Always know what to do next with My Tasks.

My Tasks is a list of every task assigned to you.

It makes managing your work simple.

Click on your My Tasks list and start typing to add tasks.

Like a text document, add a new line for each new task or paste in any list.

Forward to to turn your emails into tasks.

Asana will translate your email into a task, including your attachments.

New tasks will appear at the top of your list in Recently Assigned.

Tasks you add to My Tasks are private to you.

Click Make Public to share them with your team.

Prioritize tasks as Today, Upcoming, or Later.

Click on the blue dot next to the task, to quickly sort it.

Mark the tasks you’ll have time for Today.

Teammates can view your My Tasks list to see what you’re up to.

They’ll only see tasks you’ve made public or shared in a project (more on projects later).

Mark tasks due within a week as Upcoming so you can see what will be due soon.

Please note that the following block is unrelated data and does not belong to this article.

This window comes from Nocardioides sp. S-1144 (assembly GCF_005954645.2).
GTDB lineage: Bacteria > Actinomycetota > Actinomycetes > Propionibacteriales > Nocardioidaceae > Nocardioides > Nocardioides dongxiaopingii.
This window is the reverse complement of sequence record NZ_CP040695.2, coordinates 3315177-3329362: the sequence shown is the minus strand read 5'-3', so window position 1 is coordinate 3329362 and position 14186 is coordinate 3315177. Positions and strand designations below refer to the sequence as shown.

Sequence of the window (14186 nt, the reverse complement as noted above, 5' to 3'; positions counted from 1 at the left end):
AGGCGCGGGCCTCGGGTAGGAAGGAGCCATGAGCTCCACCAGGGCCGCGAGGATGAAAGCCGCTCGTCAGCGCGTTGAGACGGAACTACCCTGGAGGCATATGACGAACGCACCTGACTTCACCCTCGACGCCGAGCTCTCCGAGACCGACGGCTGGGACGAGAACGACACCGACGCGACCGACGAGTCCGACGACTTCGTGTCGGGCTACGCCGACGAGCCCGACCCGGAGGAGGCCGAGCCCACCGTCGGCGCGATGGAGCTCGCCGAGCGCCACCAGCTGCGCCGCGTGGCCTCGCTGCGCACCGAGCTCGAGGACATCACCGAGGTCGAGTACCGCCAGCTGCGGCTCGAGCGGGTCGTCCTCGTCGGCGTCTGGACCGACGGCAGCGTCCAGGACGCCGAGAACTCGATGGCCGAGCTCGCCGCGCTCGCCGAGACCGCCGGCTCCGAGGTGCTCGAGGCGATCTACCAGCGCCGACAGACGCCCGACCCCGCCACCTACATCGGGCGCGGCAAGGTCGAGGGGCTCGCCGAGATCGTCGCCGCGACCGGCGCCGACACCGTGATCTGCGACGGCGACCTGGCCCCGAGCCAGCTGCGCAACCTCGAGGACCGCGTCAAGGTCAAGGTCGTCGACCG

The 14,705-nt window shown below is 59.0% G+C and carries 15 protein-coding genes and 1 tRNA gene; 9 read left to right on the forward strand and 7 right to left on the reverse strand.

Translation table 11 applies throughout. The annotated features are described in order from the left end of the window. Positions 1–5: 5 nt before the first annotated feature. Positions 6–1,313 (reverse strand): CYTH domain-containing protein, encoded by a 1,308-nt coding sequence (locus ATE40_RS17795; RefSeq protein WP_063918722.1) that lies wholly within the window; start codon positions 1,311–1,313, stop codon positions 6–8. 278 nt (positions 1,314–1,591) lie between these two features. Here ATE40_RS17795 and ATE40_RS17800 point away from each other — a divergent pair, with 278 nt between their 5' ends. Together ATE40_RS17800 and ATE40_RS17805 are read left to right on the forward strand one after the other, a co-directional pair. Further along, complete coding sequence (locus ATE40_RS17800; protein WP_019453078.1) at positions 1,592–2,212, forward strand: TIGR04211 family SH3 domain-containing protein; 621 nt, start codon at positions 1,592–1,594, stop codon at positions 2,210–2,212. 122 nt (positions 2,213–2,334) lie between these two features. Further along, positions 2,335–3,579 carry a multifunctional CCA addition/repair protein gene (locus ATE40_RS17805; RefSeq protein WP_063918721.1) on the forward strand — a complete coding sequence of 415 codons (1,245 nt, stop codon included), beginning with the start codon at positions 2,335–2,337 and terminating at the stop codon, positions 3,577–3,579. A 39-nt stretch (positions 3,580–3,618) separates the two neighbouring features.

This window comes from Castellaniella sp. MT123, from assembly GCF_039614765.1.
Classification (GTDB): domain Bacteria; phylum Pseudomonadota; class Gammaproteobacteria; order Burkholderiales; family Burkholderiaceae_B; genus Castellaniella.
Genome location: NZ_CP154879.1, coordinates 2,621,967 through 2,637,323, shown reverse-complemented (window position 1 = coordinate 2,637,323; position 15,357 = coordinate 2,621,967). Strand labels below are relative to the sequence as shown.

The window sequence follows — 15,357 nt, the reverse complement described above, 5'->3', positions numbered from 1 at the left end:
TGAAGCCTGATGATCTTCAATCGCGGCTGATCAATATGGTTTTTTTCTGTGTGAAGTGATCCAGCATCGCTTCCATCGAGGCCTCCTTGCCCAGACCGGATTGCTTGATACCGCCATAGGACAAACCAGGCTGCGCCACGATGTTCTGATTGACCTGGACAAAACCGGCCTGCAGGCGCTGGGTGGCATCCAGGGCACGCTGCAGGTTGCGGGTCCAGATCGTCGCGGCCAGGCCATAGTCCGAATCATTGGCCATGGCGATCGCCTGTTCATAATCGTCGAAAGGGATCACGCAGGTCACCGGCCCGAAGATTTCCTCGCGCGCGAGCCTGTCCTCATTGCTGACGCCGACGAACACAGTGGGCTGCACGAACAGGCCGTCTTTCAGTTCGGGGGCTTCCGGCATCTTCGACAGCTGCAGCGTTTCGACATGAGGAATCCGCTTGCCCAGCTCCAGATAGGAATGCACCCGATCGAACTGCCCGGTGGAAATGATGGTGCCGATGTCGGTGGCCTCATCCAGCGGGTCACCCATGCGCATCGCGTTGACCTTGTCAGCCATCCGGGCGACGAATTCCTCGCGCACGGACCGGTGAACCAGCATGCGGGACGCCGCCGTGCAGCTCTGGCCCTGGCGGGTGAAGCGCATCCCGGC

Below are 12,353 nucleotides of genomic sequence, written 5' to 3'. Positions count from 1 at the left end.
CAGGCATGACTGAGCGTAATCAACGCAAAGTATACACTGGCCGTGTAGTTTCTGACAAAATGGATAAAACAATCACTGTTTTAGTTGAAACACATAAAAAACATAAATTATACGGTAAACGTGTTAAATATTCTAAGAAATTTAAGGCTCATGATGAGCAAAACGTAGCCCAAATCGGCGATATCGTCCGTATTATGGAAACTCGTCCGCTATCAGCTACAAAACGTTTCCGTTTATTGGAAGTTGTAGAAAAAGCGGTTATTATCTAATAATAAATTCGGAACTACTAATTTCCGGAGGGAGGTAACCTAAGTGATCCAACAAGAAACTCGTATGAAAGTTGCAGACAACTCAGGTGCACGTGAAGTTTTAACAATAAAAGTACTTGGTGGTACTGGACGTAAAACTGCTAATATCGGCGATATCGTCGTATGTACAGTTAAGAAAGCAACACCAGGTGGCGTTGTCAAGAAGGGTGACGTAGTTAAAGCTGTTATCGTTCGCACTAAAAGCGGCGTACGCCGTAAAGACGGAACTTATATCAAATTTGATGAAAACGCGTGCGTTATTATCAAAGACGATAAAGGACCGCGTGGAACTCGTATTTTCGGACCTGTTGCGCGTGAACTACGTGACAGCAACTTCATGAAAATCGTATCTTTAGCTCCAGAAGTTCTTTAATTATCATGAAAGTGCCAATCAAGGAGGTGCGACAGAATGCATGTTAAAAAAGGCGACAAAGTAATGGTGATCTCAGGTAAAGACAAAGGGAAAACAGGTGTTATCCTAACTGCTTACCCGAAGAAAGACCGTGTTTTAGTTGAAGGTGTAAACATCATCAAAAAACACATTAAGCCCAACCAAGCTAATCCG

On its due date, your task will move from Upcoming to Today.

Just like magic.

Mark tasks due in more than a week for Later.

They’ll be out of your way until their due date approaches.

Your tasks will move from Later to Upcoming a week before they’re due.

Keep My Tasks prioritized to always know what to work on and what’s coming next.

Now you know how to track and plan your work!

Next, learn how to work with your team in Asana.

Work together on groups of tasks with projects.

Projects help you track and organize the steps in a process or initiative.

Like an event plan, product launch, or editorial calendar.

Like My Tasks, simply click and type to add tasks to your project.

If you have your steps in a document or email already, paste in that list.

Add tasks to your project from email.

View your project’s unique email address from the project dropdown menu.

Add your tasks to other related projects.

Tasks can be included in multiple projects.

Add sections to organize tasks in a list project.